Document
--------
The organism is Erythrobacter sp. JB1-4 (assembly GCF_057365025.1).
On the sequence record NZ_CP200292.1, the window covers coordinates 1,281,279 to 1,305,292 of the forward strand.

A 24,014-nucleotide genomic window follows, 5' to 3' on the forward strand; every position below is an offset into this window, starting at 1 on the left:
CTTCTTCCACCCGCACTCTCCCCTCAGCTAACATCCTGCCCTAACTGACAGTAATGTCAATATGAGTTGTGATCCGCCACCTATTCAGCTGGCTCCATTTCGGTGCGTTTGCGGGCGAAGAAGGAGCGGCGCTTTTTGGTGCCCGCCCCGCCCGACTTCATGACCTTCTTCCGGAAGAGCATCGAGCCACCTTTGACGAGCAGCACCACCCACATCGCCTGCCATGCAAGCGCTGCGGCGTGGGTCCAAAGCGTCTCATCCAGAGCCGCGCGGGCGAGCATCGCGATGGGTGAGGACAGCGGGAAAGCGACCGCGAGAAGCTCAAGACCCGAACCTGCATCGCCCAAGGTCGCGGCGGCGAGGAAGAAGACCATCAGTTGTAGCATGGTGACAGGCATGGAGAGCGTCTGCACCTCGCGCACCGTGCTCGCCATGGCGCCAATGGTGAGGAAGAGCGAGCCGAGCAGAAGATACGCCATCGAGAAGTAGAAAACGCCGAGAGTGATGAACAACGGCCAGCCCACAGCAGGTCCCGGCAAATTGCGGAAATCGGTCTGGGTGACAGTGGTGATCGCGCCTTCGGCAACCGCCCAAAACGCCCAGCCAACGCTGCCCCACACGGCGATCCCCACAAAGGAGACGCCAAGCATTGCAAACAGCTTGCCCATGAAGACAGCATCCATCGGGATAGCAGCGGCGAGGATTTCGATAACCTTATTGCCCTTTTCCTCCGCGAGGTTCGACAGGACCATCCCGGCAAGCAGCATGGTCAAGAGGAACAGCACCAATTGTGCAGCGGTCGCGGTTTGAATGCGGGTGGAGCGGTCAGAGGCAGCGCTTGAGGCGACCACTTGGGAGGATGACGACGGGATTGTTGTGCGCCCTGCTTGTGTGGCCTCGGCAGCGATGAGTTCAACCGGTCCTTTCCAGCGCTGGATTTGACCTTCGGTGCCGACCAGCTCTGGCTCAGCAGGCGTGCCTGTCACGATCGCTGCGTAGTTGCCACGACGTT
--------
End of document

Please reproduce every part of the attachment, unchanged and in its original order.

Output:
The organism is Erythrobacter sp. JB1-4 (assembly GCF_057365025.1).
On the sequence record NZ_CP200292.1, the window covers coordinates 1,281,279 to 1,305,292 of the forward strand.

A 24,014-nucleotide genomic window follows, 5' to 3' on the forward strand; every position below is an offset into this window, starting at 1 on the left:
CTTCTTCCACCCGCACTCTCCCCTCAGCTAACATCCTGCCCTAACTGACAGTAATGTCAATATGAGTTGTGATCCGCCACCTATTCAGCTGGCTCCATTTCGGTGCGTTTGCGGGCGAAGAAGGAGCGGCGCTTTTTGGTGCCCGCCCCGCCCGACTTCATGACCTTCTTCCGGAAGAGCATCGAGCCACCTTTGACGAGCAGCACCACCCACATCGCCTGCCATGCAAGCGCTGCGGCGTGGGTCCAAAGCGTCTCATCCAGAGCCGCGCGGGCGAGCATCGCGATGGGTGAGGACAGCGGGAAAGCGACCGCGAGAAGCTCAAGACCCGAACCTGCATCGCCCAAGGTCGCGGCGGCGAGGAAGAAGACCATCAGTTGTAGCATGGTGACAGGCATGGAGAGCGTCTGCACCTCGCGCACCGTGCTCGCCATGGCGCCAATGGTGAGGAAGAGCGAGCCGAGCAGAAGATACGCCATCGAGAAGTAGAAAACGCCGAGAGTGATGAACAACGGCCAGCCCACAGCAGGTCCCGGCAAATTGCGGAAATCGGTCTGGGTGACAGTGGTGATCGCGCCTTCGGCAACCGCCCAAAACGCCCAGCCAACGCTGCCCCACACGGCGATCCCCACAAAGGAGACGCCAAGCATTGCAAACAGCTTGCCCATGAAGACAGCATCCATCGGGATAGCAGCGGCGAGGATTTCGATAACCTTATTGCCCTTTTCCTCCGCGAGGTTCGACAGGACCATCCCGGCAAGCAGCATGGTCAAGAGGAACAGCACCAATTGTGCAGCGGTCGCGGTTTGAATGCGGGTGGAGCGGTCAGAGGCAGCGCTTGAGGCGACCACTTGGGAGGATGACGACGGGATTGTTGTGCGCCCTGCTTGTGTGGCCTCGGCAGCGATGAGTTCAACCGGTCCTTTCCAGCGCTGGATTTGACCTTCGGTGCCGACCAGCTCTGGCTCAGCAGGCGTGCCTGTCACGATCGCTGCGTAGTTGCCACGACGTT